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Affective Antecedents of the Perceived Effectiveness of Antidrug Advertisements: An Analysis of Adolescents’ Momentary and Retrospective Evaluations

Overview of attention for article published in Prevention Science, April 2011
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About this Attention Score

  • Good Attention Score compared to outputs of the same age (69th percentile)
  • Above-average Attention Score compared to outputs of the same age and source (52nd percentile)

Mentioned by

twitter
5 tweeters
peer_reviews
1 peer review site

Citations

dimensions_citation
16 Dimensions

Readers on

mendeley
44 Mendeley
Title
Affective Antecedents of the Perceived Effectiveness of Antidrug Advertisements: An Analysis of Adolescents’ Momentary and Retrospective Evaluations
Published in
Prevention Science, April 2011
DOI 10.1007/s11121-011-0212-y
Pubmed ID
Authors

Marco C. Yzer, Kathleen D. Vohs, Monica Luciana, Bruce N. Cuthbert, Angus W. MacDonald

Abstract

Perceived message effectiveness is often used as a diagnostic tool to determine whether a health message is likely to be successful or needs modification before use in an intervention. Yet, published research on the antecedents of perceived effectiveness is scarce and, consequently, little is known about why a message is perceived to be effective or ineffective. The present study's aim was to identify and test the affective antecedents of perceived effectiveness of antidrug television messages in a sample of 190 adolescents in the 15-19 year age range. Factor-analytical tests of retrospective message evaluation items suggested two dimensions of perceived effectiveness, one that contained items such as convincingness whereas the other contained pleasantness items. Using retrospective data as well as real time valence and arousal ratings, we found that arousal underlies perceived convincingness and valence underlies perceived pleasantness. The results indicated activation of appetitive and defensive motivational systems, which suggests a clear motivational component to the concept of perceived message effectiveness.

Twitter Demographics

The data shown below were collected from the profiles of 5 tweeters who shared this research output. Click here to find out more about how the information was compiled.

Mendeley readers

The data shown below were compiled from readership statistics for 44 Mendeley readers of this research output. Click here to see the associated Mendeley record.

Geographical breakdown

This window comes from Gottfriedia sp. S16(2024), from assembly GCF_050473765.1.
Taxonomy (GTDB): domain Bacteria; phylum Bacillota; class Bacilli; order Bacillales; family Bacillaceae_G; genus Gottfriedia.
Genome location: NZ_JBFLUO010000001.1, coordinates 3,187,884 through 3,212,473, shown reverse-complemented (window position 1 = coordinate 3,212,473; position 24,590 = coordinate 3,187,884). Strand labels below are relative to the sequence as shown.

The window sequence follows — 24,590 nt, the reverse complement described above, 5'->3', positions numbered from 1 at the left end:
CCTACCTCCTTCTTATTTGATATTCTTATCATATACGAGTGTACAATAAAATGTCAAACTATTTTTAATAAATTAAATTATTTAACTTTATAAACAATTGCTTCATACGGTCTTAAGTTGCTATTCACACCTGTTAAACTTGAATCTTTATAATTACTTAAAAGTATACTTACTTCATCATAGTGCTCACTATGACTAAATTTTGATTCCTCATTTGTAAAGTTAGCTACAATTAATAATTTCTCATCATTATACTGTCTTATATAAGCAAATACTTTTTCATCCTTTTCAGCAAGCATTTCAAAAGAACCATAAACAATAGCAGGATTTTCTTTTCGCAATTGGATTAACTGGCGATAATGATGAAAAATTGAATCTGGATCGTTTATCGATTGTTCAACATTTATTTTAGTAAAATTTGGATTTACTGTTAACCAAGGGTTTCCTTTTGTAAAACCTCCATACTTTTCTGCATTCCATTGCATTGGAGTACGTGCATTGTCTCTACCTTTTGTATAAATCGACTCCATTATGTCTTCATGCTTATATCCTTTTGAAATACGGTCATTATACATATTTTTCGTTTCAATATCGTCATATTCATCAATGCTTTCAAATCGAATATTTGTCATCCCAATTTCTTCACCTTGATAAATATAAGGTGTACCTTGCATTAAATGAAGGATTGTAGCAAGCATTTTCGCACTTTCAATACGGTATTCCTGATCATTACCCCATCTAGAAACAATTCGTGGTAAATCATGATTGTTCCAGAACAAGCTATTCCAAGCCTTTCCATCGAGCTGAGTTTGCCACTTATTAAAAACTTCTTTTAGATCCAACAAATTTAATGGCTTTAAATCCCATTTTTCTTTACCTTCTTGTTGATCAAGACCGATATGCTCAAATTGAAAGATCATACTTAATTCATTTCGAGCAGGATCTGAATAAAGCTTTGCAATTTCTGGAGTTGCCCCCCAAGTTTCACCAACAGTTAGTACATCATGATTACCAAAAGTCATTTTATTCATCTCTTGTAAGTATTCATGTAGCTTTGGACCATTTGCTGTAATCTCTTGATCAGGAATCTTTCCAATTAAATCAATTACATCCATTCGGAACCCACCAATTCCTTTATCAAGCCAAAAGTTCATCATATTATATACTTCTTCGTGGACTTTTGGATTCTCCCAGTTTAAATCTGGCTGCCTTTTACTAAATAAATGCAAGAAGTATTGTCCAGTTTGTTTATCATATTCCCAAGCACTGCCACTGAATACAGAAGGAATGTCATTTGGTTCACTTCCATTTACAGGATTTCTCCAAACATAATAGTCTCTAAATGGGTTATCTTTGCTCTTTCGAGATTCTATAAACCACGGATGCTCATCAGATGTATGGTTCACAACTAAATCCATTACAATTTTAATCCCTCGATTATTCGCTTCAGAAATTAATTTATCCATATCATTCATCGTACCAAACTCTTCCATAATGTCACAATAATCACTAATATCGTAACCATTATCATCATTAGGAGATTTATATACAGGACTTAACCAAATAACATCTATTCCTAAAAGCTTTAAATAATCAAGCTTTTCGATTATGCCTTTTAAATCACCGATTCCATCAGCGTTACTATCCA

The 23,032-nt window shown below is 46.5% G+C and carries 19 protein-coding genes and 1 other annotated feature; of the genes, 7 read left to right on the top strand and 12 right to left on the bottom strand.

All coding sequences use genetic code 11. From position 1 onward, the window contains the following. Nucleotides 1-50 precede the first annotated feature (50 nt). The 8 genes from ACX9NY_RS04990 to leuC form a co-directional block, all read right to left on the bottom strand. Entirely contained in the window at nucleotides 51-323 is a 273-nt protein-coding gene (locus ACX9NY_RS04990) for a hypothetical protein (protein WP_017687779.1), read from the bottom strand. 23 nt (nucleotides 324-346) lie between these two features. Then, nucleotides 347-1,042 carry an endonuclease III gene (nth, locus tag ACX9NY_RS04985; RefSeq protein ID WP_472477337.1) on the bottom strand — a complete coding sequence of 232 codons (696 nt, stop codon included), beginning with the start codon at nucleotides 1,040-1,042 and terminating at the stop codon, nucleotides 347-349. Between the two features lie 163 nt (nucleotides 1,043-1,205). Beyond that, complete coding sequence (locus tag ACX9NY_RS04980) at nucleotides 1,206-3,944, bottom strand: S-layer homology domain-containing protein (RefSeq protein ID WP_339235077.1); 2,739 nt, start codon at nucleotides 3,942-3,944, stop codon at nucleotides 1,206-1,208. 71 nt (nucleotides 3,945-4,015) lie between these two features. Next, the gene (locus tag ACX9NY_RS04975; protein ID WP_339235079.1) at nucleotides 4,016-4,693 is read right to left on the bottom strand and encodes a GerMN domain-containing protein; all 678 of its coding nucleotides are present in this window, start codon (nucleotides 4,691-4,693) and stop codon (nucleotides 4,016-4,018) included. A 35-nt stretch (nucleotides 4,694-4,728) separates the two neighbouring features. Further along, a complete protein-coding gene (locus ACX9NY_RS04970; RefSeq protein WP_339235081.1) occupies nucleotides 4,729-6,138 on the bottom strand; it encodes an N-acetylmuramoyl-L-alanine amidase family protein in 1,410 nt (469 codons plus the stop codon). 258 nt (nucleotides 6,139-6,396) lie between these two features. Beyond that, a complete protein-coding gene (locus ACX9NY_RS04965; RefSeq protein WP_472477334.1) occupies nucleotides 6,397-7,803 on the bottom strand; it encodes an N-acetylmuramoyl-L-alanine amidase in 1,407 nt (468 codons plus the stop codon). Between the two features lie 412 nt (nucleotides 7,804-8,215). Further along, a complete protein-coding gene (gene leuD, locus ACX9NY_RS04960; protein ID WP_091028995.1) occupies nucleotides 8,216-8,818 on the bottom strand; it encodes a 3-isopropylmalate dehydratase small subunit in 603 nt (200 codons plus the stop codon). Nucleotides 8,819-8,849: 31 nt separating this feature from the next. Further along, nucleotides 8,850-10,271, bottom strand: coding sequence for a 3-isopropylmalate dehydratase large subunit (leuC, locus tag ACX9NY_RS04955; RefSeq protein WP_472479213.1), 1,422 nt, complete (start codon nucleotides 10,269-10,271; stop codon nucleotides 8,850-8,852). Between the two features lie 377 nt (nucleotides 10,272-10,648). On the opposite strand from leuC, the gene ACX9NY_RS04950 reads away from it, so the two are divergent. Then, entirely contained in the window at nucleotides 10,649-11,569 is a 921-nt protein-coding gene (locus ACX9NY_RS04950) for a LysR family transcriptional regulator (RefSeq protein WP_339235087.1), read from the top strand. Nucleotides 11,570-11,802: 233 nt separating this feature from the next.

Country Count As %
United States 2 5%
United Kingdom 1 2%
Unknown 41 93%

Demographic breakdown

Readers by professional status Count As %
Student > Ph. D. Student 12 27%
Researcher 9 20%
Student > Master 6 14%
Professor 4 9%
Student > Doctoral Student 3 7%
Other 10 23%
Readers by discipline Count As %
Social Sciences 16 36%
Psychology 13 30%
Unspecified 6 14%
Medicine and Dentistry 4 9%
Agricultural and Biological Sciences 2 5%
Other 3 7%

Attention Score in Context

This research output has an Altmetric Attention Score of 3. This is our high-level measure of the quality and quantity of online attention that it has received. This Attention Score, as well as the ranking and number of research outputs shown below, was calculated when the research output was last mentioned on 26 August 2016.
All research outputs
#3,254,963
of 8,282,830 outputs
Outputs from Prevention Science
#286
of 559 outputs
Outputs of similar age
#38,592
of 127,496 outputs
Outputs of similar age from Prevention Science
#10
of 21 outputs
Altmetric has tracked 8,282,830 research outputs across all sources so far. This one has received more attention than most of these and is in the 60th percentile.
So far Altmetric has tracked 559 research outputs from this source. They typically receive more attention than average, with a mean Attention Score of 9.1. This one is in the 48th percentile – i.e., 48% of its peers scored the same or lower than it.
Older research outputs will score higher simply because they've had more time to accumulate mentions. To account for age we can compare this Altmetric Attention Score to the 127,496 tracked outputs that were published within six weeks on either side of this one in any source. This one has gotten more attention than average, scoring higher than 69% of its contemporaries.
We're also able to compare this research output to 21 others from the same source and published within six weeks on either side of this one. This one has gotten more attention than average, scoring higher than 52% of its contemporaries.